NABOKV-L post 0026761, Mon, 4 Jan 2016 12:17:35 -0200

Subject
RES: [NABOKV-L] link between hymen and death in Spring in Fialta
Date
Body
A.Sklyarenko: " In VN's story Vesna v Fialte ("Spring in Fialta," 1936) the
narrator mentions the link between hymen and death: On dit que tu te
maries,/ Tu sais que j'en vais mourir,and that melody, the pain, the
offense, the link between hymen and death evoked by the rhythm. "



Jansy Mello: Well, then. Wedding is an "hymenaeus" (it's supposed to be the
first "hymen" event in the life of a couple). Considering Nina's generosity
with men, her marriage or her virginity could not have been the focus of
Victor's intense lingering pain. What else could have prompted the link with
death he has established ? Did Victor mean physical death or his rhythmic*
experience of "little deaths" with Nina, alas too transient?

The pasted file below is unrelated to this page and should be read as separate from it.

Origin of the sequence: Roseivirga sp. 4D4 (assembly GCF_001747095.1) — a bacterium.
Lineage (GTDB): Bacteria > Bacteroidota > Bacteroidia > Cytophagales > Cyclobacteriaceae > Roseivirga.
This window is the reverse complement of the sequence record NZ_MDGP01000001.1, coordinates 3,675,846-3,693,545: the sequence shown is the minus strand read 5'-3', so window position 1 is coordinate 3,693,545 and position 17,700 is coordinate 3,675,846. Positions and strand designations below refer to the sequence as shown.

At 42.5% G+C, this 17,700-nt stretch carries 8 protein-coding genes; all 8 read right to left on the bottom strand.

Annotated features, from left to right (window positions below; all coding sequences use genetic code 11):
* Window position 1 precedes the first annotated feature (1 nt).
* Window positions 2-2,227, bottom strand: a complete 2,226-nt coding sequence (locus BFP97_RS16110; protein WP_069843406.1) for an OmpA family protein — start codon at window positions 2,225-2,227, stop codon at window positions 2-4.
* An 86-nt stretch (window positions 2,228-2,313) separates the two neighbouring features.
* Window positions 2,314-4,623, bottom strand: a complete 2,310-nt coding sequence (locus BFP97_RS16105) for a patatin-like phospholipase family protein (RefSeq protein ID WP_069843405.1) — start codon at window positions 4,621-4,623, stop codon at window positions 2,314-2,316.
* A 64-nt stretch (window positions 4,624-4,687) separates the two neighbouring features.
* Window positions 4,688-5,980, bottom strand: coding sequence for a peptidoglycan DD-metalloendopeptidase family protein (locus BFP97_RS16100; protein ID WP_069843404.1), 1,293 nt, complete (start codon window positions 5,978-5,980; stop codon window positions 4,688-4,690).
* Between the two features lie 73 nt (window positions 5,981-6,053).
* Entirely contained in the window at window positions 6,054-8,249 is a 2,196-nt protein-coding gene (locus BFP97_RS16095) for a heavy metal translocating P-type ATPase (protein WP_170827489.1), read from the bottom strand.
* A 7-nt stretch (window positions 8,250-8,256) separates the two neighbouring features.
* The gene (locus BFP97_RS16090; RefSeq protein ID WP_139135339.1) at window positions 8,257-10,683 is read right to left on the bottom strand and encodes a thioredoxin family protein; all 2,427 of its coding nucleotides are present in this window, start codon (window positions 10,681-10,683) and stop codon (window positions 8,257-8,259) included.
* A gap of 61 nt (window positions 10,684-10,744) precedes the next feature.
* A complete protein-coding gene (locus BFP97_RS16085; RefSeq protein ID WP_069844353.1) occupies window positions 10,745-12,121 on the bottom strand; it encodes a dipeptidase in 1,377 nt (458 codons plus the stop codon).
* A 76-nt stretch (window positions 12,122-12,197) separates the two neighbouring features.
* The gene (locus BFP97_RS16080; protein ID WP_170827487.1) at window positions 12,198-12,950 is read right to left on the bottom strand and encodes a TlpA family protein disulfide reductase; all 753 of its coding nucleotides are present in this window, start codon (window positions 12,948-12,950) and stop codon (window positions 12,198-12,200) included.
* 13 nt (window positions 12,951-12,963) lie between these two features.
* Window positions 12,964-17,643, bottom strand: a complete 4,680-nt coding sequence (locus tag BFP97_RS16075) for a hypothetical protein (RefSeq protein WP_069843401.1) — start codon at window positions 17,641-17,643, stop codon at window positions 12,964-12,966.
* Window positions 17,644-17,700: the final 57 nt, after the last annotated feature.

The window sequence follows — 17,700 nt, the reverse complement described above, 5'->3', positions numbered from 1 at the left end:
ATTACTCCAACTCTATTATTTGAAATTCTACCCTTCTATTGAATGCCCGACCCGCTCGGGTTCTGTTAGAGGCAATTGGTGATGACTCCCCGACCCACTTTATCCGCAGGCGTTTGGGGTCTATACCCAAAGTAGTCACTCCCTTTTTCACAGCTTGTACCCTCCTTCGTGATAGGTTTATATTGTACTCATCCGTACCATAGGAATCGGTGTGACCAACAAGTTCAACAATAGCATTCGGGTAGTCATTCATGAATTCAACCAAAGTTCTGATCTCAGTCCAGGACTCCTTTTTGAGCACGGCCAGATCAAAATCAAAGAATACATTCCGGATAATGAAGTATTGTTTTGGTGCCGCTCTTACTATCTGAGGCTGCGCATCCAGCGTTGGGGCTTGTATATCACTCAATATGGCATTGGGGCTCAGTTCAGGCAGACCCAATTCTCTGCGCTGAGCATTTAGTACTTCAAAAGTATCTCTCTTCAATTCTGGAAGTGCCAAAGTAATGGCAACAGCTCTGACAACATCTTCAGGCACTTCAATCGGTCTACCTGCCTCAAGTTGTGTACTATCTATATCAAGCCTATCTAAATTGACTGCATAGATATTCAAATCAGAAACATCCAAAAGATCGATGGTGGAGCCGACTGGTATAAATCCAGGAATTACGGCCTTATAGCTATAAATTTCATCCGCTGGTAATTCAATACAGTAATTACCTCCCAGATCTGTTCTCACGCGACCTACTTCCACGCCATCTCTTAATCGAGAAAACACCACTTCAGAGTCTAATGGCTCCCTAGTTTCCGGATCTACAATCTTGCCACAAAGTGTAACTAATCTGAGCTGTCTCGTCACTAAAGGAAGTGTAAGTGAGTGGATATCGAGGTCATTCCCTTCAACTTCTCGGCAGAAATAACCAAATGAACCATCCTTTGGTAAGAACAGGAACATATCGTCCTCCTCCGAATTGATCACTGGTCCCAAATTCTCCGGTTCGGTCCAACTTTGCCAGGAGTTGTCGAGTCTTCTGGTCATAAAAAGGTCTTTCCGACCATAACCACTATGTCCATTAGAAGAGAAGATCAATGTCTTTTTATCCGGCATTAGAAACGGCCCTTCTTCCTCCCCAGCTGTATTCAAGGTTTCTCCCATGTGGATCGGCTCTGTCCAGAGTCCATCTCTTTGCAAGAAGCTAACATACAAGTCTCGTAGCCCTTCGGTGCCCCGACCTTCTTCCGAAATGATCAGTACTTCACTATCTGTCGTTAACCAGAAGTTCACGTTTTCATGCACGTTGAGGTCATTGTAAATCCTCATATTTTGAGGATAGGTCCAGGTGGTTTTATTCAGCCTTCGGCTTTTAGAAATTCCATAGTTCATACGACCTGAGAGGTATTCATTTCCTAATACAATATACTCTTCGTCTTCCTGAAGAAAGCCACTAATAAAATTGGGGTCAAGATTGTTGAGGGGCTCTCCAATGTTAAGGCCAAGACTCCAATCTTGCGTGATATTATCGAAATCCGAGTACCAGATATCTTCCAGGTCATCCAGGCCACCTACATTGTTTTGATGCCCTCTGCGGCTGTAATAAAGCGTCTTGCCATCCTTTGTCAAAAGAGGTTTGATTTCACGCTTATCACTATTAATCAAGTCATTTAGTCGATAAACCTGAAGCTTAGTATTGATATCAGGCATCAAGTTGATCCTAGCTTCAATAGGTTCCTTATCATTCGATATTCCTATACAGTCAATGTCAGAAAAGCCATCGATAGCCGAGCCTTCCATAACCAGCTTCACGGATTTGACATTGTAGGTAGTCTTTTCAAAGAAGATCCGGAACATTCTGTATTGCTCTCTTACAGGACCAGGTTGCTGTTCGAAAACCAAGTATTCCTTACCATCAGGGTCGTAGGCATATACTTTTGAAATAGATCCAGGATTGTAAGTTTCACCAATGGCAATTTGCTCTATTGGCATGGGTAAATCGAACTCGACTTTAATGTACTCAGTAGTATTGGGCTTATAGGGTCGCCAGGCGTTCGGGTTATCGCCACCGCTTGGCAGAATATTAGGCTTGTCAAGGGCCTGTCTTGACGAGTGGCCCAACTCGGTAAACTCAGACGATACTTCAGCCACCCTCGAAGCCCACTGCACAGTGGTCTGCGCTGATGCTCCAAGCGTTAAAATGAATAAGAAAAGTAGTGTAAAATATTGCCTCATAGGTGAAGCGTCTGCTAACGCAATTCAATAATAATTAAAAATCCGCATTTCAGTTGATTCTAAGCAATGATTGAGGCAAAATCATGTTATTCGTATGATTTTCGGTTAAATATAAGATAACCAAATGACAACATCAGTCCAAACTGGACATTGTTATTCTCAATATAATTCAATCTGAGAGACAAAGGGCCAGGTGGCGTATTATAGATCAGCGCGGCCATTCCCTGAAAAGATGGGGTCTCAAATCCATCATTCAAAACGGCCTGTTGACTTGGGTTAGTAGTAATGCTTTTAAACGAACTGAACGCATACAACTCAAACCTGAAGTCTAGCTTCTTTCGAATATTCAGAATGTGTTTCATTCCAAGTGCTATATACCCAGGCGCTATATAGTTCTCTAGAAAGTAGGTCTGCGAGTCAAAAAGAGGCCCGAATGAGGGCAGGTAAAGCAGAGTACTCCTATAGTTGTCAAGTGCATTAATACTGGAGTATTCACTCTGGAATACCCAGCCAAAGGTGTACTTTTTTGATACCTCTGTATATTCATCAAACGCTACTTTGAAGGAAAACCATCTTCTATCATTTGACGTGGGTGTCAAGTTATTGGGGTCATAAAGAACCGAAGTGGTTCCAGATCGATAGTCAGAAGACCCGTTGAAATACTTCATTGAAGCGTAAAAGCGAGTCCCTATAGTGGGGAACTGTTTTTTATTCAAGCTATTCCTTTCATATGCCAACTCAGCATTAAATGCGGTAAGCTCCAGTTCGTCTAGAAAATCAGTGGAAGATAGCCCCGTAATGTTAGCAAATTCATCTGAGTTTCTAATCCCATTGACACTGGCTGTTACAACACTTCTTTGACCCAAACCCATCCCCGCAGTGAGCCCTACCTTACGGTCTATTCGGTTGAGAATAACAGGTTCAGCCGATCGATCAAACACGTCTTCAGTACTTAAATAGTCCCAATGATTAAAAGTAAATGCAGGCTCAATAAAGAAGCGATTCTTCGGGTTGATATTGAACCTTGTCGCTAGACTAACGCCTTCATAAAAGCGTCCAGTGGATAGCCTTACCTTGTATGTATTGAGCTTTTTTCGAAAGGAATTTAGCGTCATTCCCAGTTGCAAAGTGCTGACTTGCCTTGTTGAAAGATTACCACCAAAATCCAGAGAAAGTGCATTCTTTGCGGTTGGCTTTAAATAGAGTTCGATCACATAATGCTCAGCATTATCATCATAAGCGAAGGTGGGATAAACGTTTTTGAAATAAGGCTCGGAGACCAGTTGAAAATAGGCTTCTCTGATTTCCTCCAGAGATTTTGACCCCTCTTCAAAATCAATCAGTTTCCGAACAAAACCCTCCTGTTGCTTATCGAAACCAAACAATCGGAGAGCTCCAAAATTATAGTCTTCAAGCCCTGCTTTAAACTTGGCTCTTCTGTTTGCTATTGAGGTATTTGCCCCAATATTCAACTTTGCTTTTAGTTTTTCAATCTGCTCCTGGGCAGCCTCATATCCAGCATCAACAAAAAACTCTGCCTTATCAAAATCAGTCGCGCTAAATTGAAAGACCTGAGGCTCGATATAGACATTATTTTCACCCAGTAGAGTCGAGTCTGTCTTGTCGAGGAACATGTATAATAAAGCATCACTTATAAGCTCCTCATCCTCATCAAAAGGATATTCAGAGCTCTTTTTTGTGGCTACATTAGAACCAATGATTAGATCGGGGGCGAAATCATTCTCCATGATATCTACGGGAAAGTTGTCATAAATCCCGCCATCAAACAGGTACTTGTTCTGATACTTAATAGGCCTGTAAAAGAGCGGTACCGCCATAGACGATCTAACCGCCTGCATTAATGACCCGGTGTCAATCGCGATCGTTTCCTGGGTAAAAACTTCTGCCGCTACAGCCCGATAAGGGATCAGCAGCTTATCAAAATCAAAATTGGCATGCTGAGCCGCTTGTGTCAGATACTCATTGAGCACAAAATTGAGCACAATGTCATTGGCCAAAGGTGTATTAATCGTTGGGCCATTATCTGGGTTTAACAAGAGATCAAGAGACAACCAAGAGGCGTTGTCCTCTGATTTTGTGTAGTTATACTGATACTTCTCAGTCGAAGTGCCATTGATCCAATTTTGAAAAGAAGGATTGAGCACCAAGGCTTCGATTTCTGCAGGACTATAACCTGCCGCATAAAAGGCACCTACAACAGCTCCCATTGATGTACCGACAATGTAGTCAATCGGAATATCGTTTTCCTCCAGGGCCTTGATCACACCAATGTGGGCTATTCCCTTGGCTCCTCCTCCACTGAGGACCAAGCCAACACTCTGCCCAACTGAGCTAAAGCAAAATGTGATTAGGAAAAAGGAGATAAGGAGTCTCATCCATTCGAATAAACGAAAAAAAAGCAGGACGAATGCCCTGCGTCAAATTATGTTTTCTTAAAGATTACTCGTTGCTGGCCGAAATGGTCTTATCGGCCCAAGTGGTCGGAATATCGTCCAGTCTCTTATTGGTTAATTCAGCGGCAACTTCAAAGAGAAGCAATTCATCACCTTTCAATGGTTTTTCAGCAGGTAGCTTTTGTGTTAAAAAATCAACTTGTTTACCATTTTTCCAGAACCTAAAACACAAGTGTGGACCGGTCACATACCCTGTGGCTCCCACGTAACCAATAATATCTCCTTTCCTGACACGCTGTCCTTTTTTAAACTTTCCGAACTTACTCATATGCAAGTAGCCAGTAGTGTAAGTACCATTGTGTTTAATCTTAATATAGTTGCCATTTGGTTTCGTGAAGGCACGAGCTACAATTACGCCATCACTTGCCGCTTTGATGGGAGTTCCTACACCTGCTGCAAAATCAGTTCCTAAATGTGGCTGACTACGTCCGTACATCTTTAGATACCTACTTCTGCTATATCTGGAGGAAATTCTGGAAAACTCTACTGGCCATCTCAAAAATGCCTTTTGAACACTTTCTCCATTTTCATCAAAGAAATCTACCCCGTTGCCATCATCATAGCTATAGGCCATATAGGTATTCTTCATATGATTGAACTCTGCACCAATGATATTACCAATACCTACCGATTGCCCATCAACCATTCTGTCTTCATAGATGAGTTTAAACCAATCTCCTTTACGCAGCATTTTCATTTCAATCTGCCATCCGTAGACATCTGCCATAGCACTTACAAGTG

Alexey adds an interesting information and his association to a man's
marital lapsus to approaching death: "Nina was the name of Griboedov's young
wife. She became a widow five months after her marriage. In his essay
Griboedov (1929), written for the hundredth anniversary of the poet's death,
Khodasevich mentions the fact that both Griboedov and Pushkin have dropped
their engagement rings during the wedding ceremony." In Nabokov's novel,
though, Nina has been married for some time and it is she who dies in the
end: the intense sadness and cloudy forebodings permeate the entire
short-story and, in a way, it indicates something more than Nina's death. As
Alexey suggests, it points to the narrator's own sense of loss and to his
doomed intimations of supreme, thwarted, love. Perhaps the "truth that sings
in passing"** here owes its lightning appearance to the cadence of the
sentences in the novel more than to their meaning.



...........................

* It's not the first time that V.Nabokov connects the rhythm of trains to
the rhythm of a verse (so important in "Pale Fire"). Thanks to Alexey I
could discern, this time, another link, now relating verse, trains and the
motions of sex.

** VN words in a lecture about Pushkin ( Le Vrai et le Vraisemblable )


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